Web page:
* MACHINE LANGUAGE TUTORIAL DISK *
* WRITTEN BY DR. FIRMWARE *
Machine language command structure.
Even though this sounds complicated,
the structure of machine language
commands is quite simple. The command
is one to three bytes long and consists
of two sections, the operator and the
arguement. The operator is always one
byte long and the arguement is either
zero, one or two bytes long. If the
arguement is zero bytes long, then
it is said that there is no arguement
for that command.
The accumulator is the primary register
in the 6502 microprocessor. It is an 8
bit register, which means that it can
handle only eight bits at a time or the
numbers from zero to 255.
To put numbers into the accumulator,
we use a command called LDA which
stands for LoaD Accumulator. This
command takes the value generated by
the arguemant and places it into the
Addressing modes are very important.
These tell the computer how to deal
with the arguement that it recieves. We
will only be dealing with two modes for
the present, immeadiate, and absolute.
In immeadiate addressing mode, the LDA
command load the accummulator with the
actual value of the arguement. Suppose
that we wanted to load the value $6F
into the accumulator. We would do this
by telling the microprocessor to
'LDA #$6F'. That is assembly language.
In actual fact, the code used by the
microprocessor would represent it as
'$A9 $6F'. The $A9 tells the
microprocessor that you want to load
the accumulator in immeadiate
addressing mode. The $6F is the
arguement and is treated as described
above. So then, the number $6F is put
directly into the accumulator.
The LDA command in immeadiate
addressing mode is two bytes long. The
first byte being the operator ($A9) and
the second being the arguement.
The Apple computer has 2~16 memory
locations. Each memory location is 8
bits large. Each memory location can be
referenced by a 4 digit hex number.
A four digit hex number is 2 bytes long
and can be cut in half into two
separate bytes. The byte on the left is
more significant than the one on the
right, so the one on the left is called
the Most Significant Byte (MSB) and the
one on the right is the Least
Significant Byte (LSB).
In absolute addressing mode, the LDA
command takes the arguement as an
address and then takes the value held
in that address and transfers it to the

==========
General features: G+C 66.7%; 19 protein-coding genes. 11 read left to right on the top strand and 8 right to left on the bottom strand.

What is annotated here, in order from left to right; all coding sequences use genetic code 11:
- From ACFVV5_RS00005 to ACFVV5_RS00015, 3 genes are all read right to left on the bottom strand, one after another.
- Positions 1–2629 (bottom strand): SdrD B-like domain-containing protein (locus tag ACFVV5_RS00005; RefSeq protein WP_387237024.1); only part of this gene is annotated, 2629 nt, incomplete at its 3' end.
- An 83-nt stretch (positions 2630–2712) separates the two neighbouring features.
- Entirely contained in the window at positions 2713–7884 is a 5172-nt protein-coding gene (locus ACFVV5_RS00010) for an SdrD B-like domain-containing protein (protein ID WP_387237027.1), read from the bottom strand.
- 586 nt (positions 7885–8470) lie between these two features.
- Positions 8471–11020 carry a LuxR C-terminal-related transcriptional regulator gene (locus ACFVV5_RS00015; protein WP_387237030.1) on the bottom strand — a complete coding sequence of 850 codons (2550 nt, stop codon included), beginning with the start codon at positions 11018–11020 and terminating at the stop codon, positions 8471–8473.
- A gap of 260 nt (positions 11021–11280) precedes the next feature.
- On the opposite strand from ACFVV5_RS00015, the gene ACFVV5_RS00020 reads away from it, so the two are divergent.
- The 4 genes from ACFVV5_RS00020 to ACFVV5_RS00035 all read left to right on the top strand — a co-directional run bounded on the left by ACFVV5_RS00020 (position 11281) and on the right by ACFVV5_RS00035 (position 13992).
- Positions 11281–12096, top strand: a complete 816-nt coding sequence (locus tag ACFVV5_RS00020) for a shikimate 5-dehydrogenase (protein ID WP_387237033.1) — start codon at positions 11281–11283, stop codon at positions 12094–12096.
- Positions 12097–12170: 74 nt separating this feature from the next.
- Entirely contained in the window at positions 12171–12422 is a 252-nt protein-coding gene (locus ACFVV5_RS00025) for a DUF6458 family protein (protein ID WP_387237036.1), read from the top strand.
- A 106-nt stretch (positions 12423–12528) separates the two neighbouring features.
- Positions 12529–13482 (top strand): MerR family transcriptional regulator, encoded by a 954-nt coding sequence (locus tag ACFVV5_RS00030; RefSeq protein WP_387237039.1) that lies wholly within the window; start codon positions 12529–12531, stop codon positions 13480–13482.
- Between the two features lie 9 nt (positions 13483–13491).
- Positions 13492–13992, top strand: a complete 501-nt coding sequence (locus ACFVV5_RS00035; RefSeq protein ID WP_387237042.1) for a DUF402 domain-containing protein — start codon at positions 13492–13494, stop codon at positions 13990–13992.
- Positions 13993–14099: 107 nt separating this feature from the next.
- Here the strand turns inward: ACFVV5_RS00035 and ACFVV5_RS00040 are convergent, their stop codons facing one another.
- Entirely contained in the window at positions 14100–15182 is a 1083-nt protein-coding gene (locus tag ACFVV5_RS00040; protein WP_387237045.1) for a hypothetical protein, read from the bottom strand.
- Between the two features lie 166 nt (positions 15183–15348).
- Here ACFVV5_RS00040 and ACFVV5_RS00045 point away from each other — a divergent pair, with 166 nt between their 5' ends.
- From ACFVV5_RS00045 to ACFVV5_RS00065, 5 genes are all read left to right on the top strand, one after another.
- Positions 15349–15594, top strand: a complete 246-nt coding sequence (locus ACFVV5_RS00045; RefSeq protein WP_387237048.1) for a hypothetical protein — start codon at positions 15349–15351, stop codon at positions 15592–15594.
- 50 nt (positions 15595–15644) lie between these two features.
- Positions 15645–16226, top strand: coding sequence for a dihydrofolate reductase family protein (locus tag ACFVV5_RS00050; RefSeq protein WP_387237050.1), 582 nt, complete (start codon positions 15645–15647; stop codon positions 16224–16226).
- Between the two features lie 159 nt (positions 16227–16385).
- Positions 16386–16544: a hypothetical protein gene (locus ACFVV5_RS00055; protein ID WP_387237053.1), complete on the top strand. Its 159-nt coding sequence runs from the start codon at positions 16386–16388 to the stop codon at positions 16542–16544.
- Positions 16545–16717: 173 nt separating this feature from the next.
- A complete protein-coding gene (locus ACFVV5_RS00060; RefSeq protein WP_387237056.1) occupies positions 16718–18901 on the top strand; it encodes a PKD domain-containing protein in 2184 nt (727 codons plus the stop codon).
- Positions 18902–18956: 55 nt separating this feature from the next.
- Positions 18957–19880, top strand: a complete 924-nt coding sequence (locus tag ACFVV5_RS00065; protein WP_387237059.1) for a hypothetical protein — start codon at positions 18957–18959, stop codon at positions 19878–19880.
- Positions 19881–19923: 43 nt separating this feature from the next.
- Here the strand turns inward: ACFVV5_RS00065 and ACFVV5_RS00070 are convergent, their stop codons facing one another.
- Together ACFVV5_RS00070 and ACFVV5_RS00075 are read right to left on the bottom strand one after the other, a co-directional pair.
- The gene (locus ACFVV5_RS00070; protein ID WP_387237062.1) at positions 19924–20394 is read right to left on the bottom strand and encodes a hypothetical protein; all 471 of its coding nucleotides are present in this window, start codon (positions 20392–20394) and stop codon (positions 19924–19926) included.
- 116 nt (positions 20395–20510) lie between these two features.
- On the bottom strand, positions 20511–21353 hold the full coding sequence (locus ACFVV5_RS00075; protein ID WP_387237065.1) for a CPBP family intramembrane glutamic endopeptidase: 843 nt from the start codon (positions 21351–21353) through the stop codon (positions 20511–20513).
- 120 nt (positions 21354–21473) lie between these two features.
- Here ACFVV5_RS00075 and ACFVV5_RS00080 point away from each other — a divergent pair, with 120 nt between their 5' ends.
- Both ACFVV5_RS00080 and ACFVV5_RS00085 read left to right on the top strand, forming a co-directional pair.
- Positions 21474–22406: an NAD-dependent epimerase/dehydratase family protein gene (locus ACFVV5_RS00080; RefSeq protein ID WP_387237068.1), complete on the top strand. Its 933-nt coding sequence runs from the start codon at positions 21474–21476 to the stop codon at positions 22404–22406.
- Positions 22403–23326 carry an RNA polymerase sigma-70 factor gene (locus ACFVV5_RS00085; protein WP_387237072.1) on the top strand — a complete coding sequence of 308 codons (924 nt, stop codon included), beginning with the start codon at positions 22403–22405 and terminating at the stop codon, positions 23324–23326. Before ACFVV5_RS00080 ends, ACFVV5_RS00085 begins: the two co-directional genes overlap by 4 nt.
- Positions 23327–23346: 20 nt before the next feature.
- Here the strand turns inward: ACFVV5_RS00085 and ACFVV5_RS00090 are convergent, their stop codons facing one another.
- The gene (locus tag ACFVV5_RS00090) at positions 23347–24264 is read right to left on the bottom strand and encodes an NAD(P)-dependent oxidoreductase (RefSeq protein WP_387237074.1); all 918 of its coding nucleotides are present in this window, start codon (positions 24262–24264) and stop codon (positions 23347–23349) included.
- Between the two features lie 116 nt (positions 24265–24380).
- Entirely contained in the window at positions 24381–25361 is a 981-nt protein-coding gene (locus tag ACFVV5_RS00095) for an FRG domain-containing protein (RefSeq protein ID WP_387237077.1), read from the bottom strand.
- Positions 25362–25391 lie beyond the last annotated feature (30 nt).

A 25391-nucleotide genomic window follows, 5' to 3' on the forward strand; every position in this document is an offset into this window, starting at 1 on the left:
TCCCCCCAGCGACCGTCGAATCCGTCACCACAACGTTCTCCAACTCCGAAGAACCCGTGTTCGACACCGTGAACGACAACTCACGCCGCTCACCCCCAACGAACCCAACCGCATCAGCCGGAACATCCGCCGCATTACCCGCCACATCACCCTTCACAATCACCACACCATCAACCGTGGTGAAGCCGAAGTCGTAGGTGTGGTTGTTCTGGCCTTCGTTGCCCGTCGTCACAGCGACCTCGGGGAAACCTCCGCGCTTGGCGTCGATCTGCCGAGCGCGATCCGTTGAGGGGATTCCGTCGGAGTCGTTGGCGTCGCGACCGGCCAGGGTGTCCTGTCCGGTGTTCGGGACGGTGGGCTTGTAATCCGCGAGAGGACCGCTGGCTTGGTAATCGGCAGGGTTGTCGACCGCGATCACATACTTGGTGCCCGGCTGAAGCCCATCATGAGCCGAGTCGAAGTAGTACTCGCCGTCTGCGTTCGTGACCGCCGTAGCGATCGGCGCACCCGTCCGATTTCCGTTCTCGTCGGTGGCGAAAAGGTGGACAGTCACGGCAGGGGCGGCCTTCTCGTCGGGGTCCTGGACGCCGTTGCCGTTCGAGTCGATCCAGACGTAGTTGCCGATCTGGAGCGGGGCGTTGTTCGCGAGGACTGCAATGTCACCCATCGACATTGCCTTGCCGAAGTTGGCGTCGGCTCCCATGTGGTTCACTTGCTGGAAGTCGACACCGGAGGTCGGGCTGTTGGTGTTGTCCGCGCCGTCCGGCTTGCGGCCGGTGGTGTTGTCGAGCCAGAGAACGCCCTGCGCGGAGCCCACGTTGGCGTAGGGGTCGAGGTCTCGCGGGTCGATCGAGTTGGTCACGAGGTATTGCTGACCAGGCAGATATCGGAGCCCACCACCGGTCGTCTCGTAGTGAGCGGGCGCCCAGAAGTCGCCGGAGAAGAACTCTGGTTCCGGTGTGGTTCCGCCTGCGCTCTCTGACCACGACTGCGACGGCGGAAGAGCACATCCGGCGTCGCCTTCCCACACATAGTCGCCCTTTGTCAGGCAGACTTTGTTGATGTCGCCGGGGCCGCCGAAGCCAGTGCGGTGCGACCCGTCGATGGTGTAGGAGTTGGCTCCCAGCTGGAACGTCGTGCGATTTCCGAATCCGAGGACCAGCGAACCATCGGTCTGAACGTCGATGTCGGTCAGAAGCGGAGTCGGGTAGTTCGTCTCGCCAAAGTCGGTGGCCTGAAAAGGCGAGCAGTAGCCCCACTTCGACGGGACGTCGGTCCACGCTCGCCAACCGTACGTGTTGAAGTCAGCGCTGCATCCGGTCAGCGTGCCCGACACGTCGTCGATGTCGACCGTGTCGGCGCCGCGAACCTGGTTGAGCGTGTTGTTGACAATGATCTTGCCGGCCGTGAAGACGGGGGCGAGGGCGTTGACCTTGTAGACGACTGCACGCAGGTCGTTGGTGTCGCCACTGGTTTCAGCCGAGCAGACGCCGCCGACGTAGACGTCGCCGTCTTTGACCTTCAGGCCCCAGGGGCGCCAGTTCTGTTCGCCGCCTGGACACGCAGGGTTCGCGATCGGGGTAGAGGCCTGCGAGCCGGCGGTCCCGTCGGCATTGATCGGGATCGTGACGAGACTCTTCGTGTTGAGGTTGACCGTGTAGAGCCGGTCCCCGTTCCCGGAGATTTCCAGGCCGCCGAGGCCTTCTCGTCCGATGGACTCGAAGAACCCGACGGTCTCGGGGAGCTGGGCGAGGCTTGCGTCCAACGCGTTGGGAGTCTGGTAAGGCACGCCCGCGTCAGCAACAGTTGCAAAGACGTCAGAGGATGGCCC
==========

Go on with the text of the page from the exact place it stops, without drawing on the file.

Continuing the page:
accumulator. The arguement is two bytes
long and it forms the address LSB first
and MSB second. The address is in
Say you wanted to load the accumulator
with whatever was in location $456D.
The operator is $AD, this is followed
by the LSB which is $6D, and finally
the MSB, $45.
Storing the accumulator.
To move the contents of the accumulator
to some other memory location, we use
the command STA, which stands for STore
The STA command has an absolute
addressing mode. The hex operator is
$8D and it is followed by the LSB and
MSB, in that order. After the command
is executed, the accummulator still
contains the value.
Now we can make a tiny program to store
the value $8D into location $2000.
First, we have to load it into the
accumulator. To do this, we'll load the
$8D into the accumulator through the
LDA immeadiate command. So, then we'll
store the accumulator into $2000 while
it contains our value using the STA
In assembly language, our program looks
Note: the '#' indicates that the
command is in immediate addressing
mode. The RTS is going to be used as a
general 'end' command for now, until I
can explain it's actual usage.
This assembly language version is not
understandable by the microprocessor.
It has to be translated into hex codes.
This translation is normally done by an
assenbly program, but since this is a
short program, we'll do it by hand.
We are going to put this program at
location $300-$306. This area can be
used for short programs as $300-$3b0 is
free memory space. An extended memory
map will be included in a later
LDA #$8d --> $A9 8D
STA $2000 --> $8D 00 20
RTS --> $60
hex location contents
The program can be entered into memory
using the BASIC POKE command. $300 is
equal to 768 and the rest of the hex
numbers you should be able to convert
into decimal yourselves.
This concludes PART II of the series.
Coming next: X and Y registers.
DR. FIRMWARE, 1985.
I CAN BE REACHED ON TESTY, 514-332-6852
OR ON TRANSFERS AE, 514-738-1247